Apr 10, 2012
'Nanobubbles' plus chemotherapy equals single-cell cancer targeting
Rice teams with MD Anderson, Baylor College of Medicine to explore drug and gene delivery
HOUSTON -- (April 9, 2012) -- Using light-harvesting nanoparticles to convert laser energy into "plasmonic nanobubbles," researchers at Rice University, the University of Texas MD Anderson Cancer Center and Baylor College of Medicine (BCM) are developing new methods to inject drugs and genetic payloads directly into cancer cells. In tests on drug-resistant cancer cells, the researchers found that delivering chemotherapy drugs with nanobubbles was up to 30 times more deadly to cancer cells than traditional drug treatment and required less than one-tenth the clinical dose.
"We are delivering cancer drugs or other genetic cargo at the single-cell level," said Rice's Dmitri Lapotko, a biologist and physicist whose plasmonic nanobubble technique is the subject of four new peer-reviewed studies, including one due later this month in the journal Biomaterials and another published April 3 in the journal PLoS ONE. "By avoiding healthy cells and delivering the drugs directly inside cancer cells, we can simultaneously increase drug efficacy while lowering the dosage."
Delivering drugs and therapies selectively so they affect cancer cells but not healthy cells nearby is a major obstacle in drug delivery. Sorting cancer cells from healthy cells has been successful, but it is both time-consuming and expensive. Researchers have also used nanoparticles to target cancer cells, but nanoparticles can be taken up by healthy cells, so attaching drugs to the nanoparticles can also kill healthy cells.
Rice's nanobubbles are not nanoparticles; rather, they are short-lived events. The nanobubbles are tiny pockets of air and water vapor that are created when laser light strikes a cluster of nanoparticles and is converted instantly into heat. The bubbles form just below the surface of cancer cells. As the bubbles expand and burst, they briefly open small holes in the surface of the cells and allow cancer drugs to rush inside. The same technique can be used to deliver gene therapies and other therapeutic payloads directly into cells.
This method, which has yet to be tested in animals, will require more research before it might be ready for human testing, said Lapotko, faculty fellow in biochemistry and cell biology and in physics and astronomy at Rice.
The Biomaterials study due later this month reports selective genetic modification of human T-cells for the purpose of anti-cancer cell therapy. The paper, which is co-authored by Dr. Malcolm Brenner, professor of medicine and of pediatrics at BCM and director of BCM's Center for Cell and Gene Therapy, found that the method "has the potential to revolutionize drug delivery and gene therapy in diverse applications."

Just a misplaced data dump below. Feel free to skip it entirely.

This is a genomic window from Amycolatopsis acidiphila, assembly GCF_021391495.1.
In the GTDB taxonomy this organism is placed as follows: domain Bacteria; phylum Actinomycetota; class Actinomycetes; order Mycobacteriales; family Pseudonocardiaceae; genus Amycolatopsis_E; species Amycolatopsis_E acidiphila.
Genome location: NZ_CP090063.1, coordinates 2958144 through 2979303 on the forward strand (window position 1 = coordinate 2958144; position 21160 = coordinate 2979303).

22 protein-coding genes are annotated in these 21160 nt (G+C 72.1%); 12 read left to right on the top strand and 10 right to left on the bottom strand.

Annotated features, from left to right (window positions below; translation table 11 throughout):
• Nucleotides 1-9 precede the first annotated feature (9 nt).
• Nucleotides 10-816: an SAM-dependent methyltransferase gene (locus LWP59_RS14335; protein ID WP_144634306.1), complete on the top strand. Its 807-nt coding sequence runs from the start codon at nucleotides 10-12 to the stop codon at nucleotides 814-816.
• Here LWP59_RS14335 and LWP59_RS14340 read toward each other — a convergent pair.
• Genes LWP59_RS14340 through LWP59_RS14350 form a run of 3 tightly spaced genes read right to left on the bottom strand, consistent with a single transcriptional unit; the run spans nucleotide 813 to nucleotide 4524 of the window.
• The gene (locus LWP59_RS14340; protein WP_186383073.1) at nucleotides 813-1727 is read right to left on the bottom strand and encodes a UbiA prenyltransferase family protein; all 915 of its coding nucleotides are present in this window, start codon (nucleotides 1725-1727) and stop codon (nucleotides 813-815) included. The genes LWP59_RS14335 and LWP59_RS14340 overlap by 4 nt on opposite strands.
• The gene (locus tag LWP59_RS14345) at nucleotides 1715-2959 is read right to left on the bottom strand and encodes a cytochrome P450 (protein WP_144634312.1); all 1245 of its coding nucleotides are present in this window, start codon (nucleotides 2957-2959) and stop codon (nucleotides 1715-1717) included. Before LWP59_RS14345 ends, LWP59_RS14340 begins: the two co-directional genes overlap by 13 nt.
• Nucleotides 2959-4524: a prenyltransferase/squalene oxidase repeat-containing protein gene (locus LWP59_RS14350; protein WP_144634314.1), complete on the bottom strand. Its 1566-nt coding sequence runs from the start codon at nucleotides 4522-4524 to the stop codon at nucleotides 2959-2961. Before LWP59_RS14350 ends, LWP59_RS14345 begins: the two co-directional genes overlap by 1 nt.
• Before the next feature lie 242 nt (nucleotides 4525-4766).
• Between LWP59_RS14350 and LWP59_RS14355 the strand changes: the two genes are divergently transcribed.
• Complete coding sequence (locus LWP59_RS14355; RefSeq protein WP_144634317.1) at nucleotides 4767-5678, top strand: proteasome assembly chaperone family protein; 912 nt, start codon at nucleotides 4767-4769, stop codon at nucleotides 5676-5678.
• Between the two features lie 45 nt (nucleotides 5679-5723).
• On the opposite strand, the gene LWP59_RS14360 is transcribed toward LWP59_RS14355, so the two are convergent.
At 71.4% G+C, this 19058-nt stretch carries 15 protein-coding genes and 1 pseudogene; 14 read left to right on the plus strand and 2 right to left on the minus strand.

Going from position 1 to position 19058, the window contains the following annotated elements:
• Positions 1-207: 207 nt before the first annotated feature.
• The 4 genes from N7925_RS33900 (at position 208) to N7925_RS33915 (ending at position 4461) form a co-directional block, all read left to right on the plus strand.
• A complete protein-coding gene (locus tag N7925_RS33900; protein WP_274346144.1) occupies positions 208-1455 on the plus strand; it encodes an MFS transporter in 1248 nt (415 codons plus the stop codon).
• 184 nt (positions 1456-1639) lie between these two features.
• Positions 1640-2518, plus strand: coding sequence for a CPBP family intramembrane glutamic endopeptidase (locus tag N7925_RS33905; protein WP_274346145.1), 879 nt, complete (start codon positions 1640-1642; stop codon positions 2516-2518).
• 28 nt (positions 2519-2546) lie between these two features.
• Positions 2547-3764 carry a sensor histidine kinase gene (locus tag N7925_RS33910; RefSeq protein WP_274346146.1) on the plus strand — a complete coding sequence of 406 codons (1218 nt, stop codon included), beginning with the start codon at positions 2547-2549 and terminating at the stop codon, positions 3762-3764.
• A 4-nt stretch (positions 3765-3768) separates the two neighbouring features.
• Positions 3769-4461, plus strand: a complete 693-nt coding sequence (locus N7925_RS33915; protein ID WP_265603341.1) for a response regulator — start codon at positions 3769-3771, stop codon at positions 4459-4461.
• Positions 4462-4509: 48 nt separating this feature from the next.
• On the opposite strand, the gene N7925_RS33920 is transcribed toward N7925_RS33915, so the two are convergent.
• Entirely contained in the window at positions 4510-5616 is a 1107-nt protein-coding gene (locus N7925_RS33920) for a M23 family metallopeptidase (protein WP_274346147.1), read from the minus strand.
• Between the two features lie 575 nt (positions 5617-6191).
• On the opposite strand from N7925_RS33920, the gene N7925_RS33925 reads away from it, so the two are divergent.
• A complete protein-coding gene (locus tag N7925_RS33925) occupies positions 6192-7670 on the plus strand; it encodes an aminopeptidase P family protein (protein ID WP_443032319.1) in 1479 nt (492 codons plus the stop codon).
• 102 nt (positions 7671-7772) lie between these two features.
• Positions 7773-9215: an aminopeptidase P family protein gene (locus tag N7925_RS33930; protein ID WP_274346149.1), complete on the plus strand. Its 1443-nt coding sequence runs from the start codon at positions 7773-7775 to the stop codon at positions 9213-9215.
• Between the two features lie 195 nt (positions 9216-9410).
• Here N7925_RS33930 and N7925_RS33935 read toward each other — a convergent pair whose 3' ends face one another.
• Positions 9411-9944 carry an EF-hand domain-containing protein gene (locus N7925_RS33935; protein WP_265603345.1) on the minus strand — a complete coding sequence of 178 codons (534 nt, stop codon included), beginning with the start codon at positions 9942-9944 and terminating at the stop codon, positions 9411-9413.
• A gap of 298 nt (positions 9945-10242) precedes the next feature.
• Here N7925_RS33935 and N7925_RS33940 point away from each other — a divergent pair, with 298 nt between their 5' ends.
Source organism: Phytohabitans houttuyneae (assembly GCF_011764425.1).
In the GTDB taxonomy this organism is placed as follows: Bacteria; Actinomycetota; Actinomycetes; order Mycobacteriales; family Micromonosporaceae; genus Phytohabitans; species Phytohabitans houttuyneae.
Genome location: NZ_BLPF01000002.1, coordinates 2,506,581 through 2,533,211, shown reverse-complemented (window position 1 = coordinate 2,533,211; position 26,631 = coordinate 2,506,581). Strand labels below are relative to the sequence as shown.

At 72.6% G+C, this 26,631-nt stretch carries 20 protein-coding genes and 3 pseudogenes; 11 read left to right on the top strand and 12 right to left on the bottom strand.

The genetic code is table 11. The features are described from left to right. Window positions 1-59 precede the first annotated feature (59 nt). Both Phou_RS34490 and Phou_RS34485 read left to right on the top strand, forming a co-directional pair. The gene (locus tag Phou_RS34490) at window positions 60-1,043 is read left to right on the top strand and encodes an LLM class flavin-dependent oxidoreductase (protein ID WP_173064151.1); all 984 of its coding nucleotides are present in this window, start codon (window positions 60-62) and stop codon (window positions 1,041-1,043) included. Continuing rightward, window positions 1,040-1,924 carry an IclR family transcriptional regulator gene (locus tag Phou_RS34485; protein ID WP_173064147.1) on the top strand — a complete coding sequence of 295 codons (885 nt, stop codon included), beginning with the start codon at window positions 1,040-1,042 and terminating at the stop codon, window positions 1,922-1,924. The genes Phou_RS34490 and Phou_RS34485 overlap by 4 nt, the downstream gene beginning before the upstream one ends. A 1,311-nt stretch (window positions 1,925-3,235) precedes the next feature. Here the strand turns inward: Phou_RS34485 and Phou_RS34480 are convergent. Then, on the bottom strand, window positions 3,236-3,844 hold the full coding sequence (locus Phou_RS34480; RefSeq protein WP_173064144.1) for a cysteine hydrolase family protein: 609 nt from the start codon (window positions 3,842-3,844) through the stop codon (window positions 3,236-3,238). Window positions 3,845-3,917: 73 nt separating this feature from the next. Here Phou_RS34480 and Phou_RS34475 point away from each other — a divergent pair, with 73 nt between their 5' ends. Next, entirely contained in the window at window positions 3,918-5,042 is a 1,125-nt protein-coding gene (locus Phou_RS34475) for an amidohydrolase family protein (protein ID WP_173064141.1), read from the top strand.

"The nanobubble injection mechanism is an entirely new approach for drug and gene delivery," Brenner said. "It holds great promise for selectively targeting cancer cells that are mixed with healthy cells in the same culture."
Lapotko's plasmonic nanobubbles are generated when a pulse of laser light strikes a plasmon, a wave of electrons that sloshes back and forth across the surface of a metal nanoparticle. By matching the wavelength of the laser to that of the plasmon, and dialing in just the right amount of laser energy, Lapotko's team can ensure that nanobubbles form only around clusters of nanoparticles in cancer cells.
Using the technique to get drugs through a cancer cell's protective outer wall, or cell membrane, can dramatically improve the drug's ability to kill the cancer cell, as shown by Lapotko and MD Anderson's Xiangwei Wu in two recent studies, one in Biomaterials in February and another in Advanced Materials in March.
"Overcoming drug resistance represents one of the major challenges in cancer treatment," said Wu. "Targeting plasmonic nanobubbles to cancer cells has the potential to enhance drug delivery and cancer-cell killing."
To form the nanobubbles, the researchers must first get the gold nanoclusters inside the cancer cells. The scientists do this by tagging individual gold nanoparticles with an antibody that binds to the surface of the cancer cell. Cells ingest the gold nanoparticles and sequester them together in tiny pockets just below their surfaces.
While a few gold nanoparticles are taken up by healthy cells, the cancer cells take up far more, and the selectivity of the procedure owes to the fact that the minimum threshold of laser energy needed to form a nanobubble in a cancer cell is too low to form a nanobubble in a healthy cell.
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